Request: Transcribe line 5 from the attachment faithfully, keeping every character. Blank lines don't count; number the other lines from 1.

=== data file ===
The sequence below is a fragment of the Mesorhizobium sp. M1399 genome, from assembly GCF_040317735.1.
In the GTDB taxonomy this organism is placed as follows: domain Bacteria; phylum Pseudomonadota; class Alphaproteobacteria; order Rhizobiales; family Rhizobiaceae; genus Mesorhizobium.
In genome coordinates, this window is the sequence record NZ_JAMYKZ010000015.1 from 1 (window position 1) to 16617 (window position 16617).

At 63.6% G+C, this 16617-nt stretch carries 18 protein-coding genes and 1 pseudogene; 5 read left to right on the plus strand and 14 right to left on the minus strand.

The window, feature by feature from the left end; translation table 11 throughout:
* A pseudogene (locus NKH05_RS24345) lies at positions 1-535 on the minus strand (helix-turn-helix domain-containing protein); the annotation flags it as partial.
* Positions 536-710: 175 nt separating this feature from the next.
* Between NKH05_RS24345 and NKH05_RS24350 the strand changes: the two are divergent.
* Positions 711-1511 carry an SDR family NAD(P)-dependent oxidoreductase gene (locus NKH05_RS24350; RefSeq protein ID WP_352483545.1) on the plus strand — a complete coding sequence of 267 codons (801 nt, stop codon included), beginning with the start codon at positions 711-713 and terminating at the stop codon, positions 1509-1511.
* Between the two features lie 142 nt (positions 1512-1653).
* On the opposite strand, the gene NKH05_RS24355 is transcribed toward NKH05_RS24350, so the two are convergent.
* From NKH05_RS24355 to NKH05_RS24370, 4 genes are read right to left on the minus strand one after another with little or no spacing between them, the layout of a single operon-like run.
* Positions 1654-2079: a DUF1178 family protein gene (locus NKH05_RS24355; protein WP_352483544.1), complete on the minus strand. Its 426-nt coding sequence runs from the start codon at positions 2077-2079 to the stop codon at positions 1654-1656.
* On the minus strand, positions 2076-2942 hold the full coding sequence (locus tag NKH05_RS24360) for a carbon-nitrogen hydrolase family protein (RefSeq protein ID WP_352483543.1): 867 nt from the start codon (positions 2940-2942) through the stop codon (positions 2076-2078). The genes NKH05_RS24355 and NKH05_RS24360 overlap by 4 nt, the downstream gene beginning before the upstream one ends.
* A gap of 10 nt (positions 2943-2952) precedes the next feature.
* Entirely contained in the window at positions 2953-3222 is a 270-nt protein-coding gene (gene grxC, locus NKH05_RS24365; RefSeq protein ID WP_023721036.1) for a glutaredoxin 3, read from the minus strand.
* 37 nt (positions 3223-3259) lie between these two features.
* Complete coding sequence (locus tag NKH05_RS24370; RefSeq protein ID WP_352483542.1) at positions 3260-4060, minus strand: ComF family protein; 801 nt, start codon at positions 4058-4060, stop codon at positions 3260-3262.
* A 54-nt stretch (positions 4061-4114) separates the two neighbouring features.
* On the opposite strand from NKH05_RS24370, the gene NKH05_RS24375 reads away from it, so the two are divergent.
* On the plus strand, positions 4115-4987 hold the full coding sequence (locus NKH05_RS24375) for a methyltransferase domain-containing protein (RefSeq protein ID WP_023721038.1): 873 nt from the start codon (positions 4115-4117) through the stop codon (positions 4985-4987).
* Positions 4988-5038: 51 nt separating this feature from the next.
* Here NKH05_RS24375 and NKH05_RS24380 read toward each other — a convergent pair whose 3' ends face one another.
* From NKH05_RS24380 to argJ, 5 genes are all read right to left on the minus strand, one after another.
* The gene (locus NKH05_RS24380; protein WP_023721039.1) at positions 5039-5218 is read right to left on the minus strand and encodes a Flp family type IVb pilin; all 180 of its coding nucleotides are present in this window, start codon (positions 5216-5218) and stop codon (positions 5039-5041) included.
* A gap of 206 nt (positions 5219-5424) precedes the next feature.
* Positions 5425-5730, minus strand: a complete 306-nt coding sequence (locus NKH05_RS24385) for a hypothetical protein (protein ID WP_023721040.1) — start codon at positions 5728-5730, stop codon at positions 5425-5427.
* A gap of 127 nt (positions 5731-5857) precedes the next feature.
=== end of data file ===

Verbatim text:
The window, feature by feature from the left end; translation table 11 throughout: